Meet Heather Dunn, one of the newest additions to HCA’s Dance Department!  After undergoing intensive training with Canada’s National Ballet School and the English National Ballet School as well as performing with internationally-celebrated companies, Heather brings her wealth of professional experience to Hamilton Conservatory for the Arts – teaching our most senior level ballet dancers as well as our adult students. We spoke to Heather about her background, her teaching philosophy, and why dance education is important

How did you get started in dance, and what has been your professional journey?

My parents placed me in ballet lessons when I was three years old to give me something to do. Little did they know I would later travel the world with ballet as my profession. As a kid I danced many different genres and even performed in Vitek’s production of The Nutcracker, but I only narrowed my focus on classical ballet when I joined Canada’s National Ballet School (NBS) in Toronto. For five years I trained intensively at the school and in my last two years I was able to attend ballet summer schools in Cannes, France and London, England. After experiencing the ballet culture in England, I made it a goal to train there after graduating from NBS. I auditioned for a spot at the English National Ballet School’s three year training program and was ecstatic when not only I was accepted but also because of my level of ballet, I only had to do the last two years. I learned a lot about the ballet world there and about how I could fit in it. I even got the opportunity to dance with the English National ballet while I was still training at the school. In the final year at ENB I went to many auditions –  what felt like hundreds – for ballet companies around Europe. I had my fair share of “no’s” and was lucky enough to have a few “yeses” too! I decided to accept a contract with the Scottish Ballet for their production of Sleeping Beauty. The following year I spent the summer dancing with the Tivoli Ballet Theatre in Copenhagen, Denmark and the winter back in Scotland with the Scottish Ballet. I decided to join Tivoli Ballet Theatre on a more permanent basis and had the pleasure to dance with them for three years with the addition of dancing with the Deutsche Oper Berlin, the Royal Danish Ballet and international galas in the off seasons. Being exposed to so many cultures, companies, artists, and choreographers gave me an incredible amount of knowledge and experience and ultimately gave me the tools to become a better artist. Which led me to accepting a permanent contract with The Royal Danish Ballet in Copenhagen, one of the oldest ballet companies in the world. It was there where I felt I truly fulfilled my dreams of being a professional ballerina. After ten years dancing professionally in Europe I decided to hang up my pointe shoes and move back home to Canada in with hopes to pass on and share my knowledge and love for dance with others.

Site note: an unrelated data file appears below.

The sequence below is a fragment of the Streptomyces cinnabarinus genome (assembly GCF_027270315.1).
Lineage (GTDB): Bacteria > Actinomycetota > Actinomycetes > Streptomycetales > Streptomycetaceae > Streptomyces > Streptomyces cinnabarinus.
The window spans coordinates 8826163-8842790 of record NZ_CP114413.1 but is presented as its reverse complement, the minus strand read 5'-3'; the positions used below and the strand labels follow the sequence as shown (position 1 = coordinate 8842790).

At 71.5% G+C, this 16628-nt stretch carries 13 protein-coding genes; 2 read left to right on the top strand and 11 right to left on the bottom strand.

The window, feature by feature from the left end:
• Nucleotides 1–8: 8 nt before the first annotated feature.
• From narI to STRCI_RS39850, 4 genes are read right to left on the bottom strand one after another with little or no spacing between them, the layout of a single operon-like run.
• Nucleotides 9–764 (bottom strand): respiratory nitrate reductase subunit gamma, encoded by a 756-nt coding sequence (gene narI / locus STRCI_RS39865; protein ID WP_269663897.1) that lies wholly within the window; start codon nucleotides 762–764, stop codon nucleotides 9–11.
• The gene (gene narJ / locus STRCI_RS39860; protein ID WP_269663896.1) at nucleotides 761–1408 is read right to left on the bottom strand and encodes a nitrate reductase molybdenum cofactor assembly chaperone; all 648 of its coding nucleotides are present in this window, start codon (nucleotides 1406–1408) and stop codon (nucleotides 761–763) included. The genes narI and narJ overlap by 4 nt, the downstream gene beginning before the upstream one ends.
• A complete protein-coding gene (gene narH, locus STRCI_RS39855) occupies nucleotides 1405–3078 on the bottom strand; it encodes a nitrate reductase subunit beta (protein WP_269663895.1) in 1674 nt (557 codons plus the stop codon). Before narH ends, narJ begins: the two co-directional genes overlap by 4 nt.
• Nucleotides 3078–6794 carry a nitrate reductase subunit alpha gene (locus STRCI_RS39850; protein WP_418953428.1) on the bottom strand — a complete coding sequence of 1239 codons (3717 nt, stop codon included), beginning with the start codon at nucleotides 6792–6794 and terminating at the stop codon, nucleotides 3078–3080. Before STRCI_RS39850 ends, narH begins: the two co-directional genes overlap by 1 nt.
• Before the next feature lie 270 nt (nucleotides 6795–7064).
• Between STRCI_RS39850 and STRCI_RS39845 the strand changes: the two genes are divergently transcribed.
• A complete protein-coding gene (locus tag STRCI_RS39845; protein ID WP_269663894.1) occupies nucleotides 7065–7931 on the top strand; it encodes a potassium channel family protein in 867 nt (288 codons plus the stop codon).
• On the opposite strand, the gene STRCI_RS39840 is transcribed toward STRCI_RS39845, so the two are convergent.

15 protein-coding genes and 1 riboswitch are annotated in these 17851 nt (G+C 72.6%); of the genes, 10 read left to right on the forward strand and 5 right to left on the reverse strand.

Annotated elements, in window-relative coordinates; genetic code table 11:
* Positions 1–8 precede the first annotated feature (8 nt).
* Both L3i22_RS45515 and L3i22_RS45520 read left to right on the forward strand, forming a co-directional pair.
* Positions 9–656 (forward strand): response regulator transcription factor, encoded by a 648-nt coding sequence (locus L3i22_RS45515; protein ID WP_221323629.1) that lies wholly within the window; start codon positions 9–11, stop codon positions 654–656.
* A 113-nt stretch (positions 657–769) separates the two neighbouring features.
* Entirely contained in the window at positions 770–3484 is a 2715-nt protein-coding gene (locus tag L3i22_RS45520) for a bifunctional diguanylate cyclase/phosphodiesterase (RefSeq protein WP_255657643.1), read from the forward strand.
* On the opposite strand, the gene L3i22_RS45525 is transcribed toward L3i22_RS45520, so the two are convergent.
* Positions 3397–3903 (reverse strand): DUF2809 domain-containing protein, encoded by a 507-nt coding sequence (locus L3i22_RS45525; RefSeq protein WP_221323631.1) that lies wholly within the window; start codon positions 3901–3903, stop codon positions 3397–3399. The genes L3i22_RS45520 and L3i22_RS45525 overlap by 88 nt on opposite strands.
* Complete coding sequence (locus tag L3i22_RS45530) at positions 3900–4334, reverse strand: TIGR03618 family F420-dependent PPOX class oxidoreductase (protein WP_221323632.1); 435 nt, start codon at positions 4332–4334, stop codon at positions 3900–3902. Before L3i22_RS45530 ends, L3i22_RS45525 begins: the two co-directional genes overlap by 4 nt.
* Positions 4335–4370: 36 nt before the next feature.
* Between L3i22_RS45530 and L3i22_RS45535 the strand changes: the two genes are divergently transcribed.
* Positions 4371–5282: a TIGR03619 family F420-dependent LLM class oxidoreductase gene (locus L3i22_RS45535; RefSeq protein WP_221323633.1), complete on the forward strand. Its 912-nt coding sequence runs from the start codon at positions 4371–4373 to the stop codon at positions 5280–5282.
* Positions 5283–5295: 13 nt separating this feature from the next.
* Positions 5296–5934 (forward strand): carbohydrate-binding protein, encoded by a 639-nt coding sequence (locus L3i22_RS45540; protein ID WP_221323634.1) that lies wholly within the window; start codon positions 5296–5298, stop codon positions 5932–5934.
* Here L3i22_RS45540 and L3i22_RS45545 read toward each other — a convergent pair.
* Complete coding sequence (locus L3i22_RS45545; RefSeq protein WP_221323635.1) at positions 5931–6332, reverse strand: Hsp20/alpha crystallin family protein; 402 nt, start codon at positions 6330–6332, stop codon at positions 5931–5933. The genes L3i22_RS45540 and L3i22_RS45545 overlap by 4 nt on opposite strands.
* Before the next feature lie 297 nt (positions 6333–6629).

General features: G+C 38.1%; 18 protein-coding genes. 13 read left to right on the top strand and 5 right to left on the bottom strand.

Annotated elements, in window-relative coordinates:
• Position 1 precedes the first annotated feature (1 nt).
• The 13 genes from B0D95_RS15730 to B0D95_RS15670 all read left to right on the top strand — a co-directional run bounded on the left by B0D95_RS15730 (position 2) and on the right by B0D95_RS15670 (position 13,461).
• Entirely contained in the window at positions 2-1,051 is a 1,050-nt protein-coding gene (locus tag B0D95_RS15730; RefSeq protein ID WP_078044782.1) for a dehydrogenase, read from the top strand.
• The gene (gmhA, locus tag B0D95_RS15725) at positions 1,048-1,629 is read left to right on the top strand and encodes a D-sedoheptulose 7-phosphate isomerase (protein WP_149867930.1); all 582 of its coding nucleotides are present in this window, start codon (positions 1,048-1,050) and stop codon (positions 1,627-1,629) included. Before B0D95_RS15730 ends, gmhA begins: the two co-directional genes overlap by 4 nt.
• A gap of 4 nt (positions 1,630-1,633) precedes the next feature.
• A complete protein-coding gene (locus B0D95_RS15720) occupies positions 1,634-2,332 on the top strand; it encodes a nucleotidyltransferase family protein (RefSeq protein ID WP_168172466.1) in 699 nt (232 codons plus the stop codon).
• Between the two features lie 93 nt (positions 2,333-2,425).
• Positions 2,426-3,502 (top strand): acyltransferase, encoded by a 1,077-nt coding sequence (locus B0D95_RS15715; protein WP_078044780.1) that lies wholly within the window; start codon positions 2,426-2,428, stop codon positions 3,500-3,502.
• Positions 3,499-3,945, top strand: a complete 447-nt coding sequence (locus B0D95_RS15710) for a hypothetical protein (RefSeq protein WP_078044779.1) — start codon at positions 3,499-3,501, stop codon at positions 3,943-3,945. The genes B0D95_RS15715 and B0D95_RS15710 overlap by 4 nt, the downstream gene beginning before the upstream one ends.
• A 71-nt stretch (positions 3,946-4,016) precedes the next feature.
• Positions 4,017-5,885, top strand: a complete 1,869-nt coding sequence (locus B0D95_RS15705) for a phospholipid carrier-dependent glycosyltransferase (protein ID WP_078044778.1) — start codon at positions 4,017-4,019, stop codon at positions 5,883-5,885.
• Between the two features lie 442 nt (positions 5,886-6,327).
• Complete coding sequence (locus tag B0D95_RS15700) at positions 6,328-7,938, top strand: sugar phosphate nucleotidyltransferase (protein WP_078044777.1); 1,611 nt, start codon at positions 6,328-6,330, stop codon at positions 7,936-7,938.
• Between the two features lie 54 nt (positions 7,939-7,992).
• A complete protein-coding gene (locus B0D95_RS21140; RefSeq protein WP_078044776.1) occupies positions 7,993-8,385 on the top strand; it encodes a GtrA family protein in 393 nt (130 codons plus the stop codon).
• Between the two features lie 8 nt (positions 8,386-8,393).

What is the most memorable experience in your professional career so far?

It is very difficult for me to pick the most memorable moment in my career as I’ve been lucky enough to have had many incredible moments on and off the stage. However, I will never forget the first time I danced the grand pas de deux as the sugarplum fairy in the ballet The Nutcracker with my fiancé Carlos Martin Garcia. It was amazing to share the stage with him while dancing a role I only dreamed about dancing as a child.

What’s your teaching philosophy and approach?

My goal as a teacher is to inspire my students to express themselves through the art of ballet using a professional level of technique. Ballet can be such a freeing and liberating art form when given the right tools and techniques. I hope to pass on all the knowledge I have gained from my professional experiences onto generations young and old, allowing them to work hard and enjoy the process.

Why is dance and dance education vital in today’s society?

Dance and dance education has been and forever will be extremely relevant and important to the growth and development of society. Not only does dance keep the human body in a healthy physical state it has also been proven to help and prolong an active mental state as well. Dance education teaches discipline, and good work ethic as well as opening ones mind to the knowledge of the many genres of art and culture. I believe dance teaches us to keep an open heart and mind and never stop learning. I truly think dance will forever be not only relevant but necessary for the development of society.

When you’re not dancing, what do you enjoy doing in your spare time?

When I’m not dancing I try to spend my spare time creating memories with my family and friends. Dancing has always taken up most of my time so when I have time to share with my loved ones, I cherish every second.


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